A few questions:

    (1) Can we assume that the power draw numbers represent the best possible performance one can expect from Core 2 Duo mobile systems one can purchase today, or, should we assume that they represent typical performance, or, can we say we don't know because we only used one sample of Core 2 Duo?

    (2) What about the Core Duo (Yonah)? Theoretically, if Intel supplied all CPUs to the reviewer, I as Intel would supply the best quality (lowest power draw) Core 2 Duo, and the worst quality (highest power draw) Core Duo for my reviewer to perform the review on.

    Thanks!

    -a rabbit
    Reply
  • chetech - Friday, August 11, 2006 - link

    Can a Core 2 Duo processor be fitted into an Apple Mac Mini using their new Intel Core Duo processors? Reply
  • wimh - Thursday, August 10, 2006 - link

    quote:

    one of the funny things about performance and battery life is that if you can complete a task quickly enough thus returning your CPU to an idle state faster, battery life will grow even though instantaneous power consumption may be higher.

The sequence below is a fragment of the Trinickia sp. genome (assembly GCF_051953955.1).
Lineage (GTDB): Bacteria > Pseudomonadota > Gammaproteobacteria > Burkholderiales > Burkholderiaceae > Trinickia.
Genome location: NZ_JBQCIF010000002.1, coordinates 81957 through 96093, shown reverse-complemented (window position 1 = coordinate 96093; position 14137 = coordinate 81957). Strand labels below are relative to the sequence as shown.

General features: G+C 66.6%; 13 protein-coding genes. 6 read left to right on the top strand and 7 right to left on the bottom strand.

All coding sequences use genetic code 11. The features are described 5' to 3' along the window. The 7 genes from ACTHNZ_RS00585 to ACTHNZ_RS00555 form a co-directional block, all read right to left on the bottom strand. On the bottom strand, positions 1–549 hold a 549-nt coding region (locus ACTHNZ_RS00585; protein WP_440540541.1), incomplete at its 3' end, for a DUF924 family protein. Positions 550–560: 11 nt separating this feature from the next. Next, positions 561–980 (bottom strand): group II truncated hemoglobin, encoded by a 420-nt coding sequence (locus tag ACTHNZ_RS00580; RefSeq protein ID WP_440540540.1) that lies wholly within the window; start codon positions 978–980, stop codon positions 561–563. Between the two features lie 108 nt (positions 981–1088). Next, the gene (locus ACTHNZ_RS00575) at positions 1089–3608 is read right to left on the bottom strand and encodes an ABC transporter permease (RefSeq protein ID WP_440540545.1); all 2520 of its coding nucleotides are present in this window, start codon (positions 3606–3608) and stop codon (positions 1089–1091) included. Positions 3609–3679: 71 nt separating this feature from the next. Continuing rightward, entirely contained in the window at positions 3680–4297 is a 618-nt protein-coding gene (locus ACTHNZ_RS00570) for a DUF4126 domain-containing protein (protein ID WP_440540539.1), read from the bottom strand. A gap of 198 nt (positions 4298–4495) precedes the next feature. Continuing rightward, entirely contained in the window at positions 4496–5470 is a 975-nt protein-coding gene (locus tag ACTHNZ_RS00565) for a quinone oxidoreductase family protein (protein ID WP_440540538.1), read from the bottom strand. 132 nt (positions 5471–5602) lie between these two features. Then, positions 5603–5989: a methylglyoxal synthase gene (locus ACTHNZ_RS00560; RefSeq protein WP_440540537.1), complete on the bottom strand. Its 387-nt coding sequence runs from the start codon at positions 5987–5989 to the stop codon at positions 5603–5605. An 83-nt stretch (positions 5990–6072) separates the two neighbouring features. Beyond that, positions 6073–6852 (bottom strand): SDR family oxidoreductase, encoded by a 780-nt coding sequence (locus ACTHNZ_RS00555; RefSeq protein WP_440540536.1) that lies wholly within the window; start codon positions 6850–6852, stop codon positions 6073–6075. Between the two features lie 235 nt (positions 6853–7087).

Actually this is not correct: a CPU that's clocked higher also needs a higer voltage. Therefore, doing the same amount of work faster will require more energy than spreading it out over a longer time (in theory).
    For this to be true in practice, you'll off course need to factor other things into account, like I/O-devices (which may have less choice in sleep states: keeping the hard disk spinning for a longer time can destroy the gain you had by slowing down the CPU), etc...
    Reply
  • devilzangel - Tuesday, August 08, 2006 - link

    .
    "Eventually" we will have processors based on light particles vs electrons; but that is "eventually"; lets talk about the very near mobile future shall we (1 year).

    1. EM64T enabling - Will DEFINATELY boost and widen the performance gap b/w Core D & Core2 D. Especially with the Vista 64bit OS system installed. EVEN when u run 32bit applications on it.

    2. Quad-Core 'Santa Rosa' - Another great stride by Intel to boost performance (of course at the expense of battery life (which i might add, shouldnt matter much since most laptop users use the laptop near AC outlets). I am definately going to wait until next year to upgrade to a new laptop. Plus Vista will take advantage of the extra cores.

    3. FSB, and Battery Life - Comon, lets not fool ourselves; Intel can full well come out with a 1066 config for mobiles WHENEVER they want. AND mobile MOBO can be fabricated to take advantage of it JUST as fast. BATTERY life is the ONLY culprit. I would be the FIRST to buy such a laptop. Why use a clumsy desktop with so much wattage when you can get slightly less performance with much better gains to offset the balance regardless. Lets get one thing straight ... Desktops are losing ground, Laptops are the future.